The Oregon Trail passes through the Frenchtown Historic Site. Beginning in 1841, from St. Louis and Independence, Missouri, emigrants starting in the spring were able to reach the Whitmans’ mission at Waiilatpu, two miles east of here, by fall. After acquiring provisions at the mission, they followed the Walla Walla River to the Hudson’s Bay Company post at its mouth, and then continued down the south bank of the Columbia River to the Willamette Valley.
The British jointly claimed the Oregon Country until 1846, and did not want Americans there. When wagon trains crossed the Rocky Mountains and reached Fort Hall in what is now southeastern Idaho, British officials told them it was impossible for wagons to go further and forced them to proceed on foot using pack animals. In 1843, led by Dr. Marcus Whitman, the first wagon train came from Fort Hall to the mission at Waiilatpu. The roughly 1000 emigrants of that year became known as the Great Migration of 1843. Many more emigrants followed in succeeding years through the Frenchtown Historic Site in the traditional homeland of the Cayuse Nation.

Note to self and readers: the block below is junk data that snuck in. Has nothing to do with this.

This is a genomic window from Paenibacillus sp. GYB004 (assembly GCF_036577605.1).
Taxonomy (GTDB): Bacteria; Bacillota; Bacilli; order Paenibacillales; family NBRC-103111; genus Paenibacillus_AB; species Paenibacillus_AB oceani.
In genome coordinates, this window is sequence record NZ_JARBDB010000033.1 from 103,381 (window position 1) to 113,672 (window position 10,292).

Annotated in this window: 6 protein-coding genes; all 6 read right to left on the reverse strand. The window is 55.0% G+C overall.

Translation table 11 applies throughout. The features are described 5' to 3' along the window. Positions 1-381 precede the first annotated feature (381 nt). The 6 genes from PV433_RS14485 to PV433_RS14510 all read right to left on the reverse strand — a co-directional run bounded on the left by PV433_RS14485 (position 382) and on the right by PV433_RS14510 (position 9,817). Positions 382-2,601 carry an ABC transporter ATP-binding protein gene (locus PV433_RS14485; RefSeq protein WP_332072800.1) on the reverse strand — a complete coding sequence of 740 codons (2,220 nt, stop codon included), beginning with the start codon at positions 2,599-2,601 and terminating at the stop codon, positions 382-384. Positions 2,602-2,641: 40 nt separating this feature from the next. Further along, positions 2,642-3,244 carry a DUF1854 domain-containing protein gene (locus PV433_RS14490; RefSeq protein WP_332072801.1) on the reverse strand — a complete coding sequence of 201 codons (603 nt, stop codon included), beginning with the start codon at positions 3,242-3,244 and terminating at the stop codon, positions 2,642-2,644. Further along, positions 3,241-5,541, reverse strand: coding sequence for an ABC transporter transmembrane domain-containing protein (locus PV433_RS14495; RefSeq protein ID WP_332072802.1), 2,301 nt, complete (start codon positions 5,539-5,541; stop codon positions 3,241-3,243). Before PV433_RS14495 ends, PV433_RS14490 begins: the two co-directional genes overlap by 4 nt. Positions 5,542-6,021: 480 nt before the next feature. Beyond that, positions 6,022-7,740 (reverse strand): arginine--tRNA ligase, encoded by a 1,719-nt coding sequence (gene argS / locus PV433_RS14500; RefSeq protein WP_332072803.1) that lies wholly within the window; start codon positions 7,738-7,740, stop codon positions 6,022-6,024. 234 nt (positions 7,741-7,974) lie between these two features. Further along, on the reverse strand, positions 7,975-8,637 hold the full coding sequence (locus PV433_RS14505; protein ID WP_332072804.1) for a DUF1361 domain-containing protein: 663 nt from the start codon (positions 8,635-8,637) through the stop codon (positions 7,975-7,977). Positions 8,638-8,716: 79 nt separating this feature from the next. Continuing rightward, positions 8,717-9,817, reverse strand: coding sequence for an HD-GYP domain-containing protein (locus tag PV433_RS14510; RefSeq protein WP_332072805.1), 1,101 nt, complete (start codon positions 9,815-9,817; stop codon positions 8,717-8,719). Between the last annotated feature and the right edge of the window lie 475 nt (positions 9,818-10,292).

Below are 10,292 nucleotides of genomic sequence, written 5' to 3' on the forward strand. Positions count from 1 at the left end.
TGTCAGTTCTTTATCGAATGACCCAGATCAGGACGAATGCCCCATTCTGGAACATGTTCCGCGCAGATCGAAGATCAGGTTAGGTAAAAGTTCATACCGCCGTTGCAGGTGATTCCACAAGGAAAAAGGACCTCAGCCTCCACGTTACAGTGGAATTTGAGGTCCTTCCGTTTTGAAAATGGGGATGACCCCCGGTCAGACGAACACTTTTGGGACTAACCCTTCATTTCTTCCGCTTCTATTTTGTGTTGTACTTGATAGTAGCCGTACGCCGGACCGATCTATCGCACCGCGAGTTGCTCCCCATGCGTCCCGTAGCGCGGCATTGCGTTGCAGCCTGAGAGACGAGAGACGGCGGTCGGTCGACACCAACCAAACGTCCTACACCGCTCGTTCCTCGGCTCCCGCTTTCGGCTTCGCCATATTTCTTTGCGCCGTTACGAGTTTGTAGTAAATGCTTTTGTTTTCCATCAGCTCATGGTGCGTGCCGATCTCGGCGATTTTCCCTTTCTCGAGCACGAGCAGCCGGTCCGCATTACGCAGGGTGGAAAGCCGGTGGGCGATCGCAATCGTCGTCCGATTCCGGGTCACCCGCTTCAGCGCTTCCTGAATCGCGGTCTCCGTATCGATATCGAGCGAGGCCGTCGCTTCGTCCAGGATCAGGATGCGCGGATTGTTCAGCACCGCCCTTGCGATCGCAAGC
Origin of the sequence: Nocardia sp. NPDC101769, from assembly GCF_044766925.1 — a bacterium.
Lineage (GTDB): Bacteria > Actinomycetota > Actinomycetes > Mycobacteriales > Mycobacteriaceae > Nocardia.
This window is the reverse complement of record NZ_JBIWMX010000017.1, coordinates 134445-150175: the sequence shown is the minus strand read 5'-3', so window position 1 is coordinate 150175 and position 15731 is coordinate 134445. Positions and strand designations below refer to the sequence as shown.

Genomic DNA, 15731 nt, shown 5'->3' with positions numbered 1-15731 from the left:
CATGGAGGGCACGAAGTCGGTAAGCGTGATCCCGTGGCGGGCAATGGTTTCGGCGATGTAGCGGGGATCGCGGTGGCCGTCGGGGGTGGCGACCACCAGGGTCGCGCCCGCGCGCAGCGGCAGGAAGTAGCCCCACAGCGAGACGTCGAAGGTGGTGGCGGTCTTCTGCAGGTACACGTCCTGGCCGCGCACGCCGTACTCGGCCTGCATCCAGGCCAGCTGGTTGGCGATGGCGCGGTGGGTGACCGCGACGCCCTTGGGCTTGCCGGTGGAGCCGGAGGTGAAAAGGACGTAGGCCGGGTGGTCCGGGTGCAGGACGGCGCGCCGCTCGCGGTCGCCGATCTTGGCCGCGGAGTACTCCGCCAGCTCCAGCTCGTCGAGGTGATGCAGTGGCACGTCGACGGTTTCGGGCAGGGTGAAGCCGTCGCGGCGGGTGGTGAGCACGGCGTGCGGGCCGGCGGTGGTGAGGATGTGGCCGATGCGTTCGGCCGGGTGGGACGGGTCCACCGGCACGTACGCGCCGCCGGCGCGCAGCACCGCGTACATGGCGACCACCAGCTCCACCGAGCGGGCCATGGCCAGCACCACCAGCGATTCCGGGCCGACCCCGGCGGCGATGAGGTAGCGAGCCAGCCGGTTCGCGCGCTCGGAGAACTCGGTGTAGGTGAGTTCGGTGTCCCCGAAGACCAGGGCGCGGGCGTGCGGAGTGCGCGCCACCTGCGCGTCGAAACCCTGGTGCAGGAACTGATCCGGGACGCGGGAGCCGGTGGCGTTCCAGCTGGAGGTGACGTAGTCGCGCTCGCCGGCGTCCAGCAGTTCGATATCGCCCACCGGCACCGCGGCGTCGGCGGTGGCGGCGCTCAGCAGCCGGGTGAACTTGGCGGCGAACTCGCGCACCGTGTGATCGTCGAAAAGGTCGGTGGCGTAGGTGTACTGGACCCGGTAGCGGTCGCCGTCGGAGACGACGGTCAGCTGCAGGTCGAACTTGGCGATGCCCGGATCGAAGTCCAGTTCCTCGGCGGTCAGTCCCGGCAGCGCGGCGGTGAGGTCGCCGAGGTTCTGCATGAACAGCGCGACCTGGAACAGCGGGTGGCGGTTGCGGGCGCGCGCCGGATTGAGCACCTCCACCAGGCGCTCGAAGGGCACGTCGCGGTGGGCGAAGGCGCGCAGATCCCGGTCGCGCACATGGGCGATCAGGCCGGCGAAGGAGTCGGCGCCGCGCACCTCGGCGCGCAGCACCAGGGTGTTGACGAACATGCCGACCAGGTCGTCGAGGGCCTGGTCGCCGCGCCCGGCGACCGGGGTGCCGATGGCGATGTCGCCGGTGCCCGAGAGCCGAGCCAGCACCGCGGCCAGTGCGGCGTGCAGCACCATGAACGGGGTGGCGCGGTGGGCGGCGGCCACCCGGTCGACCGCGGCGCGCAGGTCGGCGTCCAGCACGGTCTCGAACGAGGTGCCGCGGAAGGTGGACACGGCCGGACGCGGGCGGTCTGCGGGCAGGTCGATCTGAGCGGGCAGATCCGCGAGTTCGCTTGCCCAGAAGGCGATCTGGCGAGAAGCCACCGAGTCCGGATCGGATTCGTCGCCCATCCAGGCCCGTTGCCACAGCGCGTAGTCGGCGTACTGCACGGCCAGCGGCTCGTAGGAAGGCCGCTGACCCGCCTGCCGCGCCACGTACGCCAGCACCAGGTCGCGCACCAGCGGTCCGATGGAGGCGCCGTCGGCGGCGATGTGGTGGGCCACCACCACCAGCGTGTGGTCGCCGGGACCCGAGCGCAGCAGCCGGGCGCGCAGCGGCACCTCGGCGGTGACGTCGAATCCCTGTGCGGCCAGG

From 1845 on, most travelers on the Oregon Trail followed a southerly route down from the Blue Mountains along the Umatilla River to the Columbia River, although some continued to use the route to the mission at Waiilatpu and down the Walla Walla River. The Oregon Trail passes through the Frenchtown site between the Walla Walla River and the current railroad tracks south of Old Highway 12.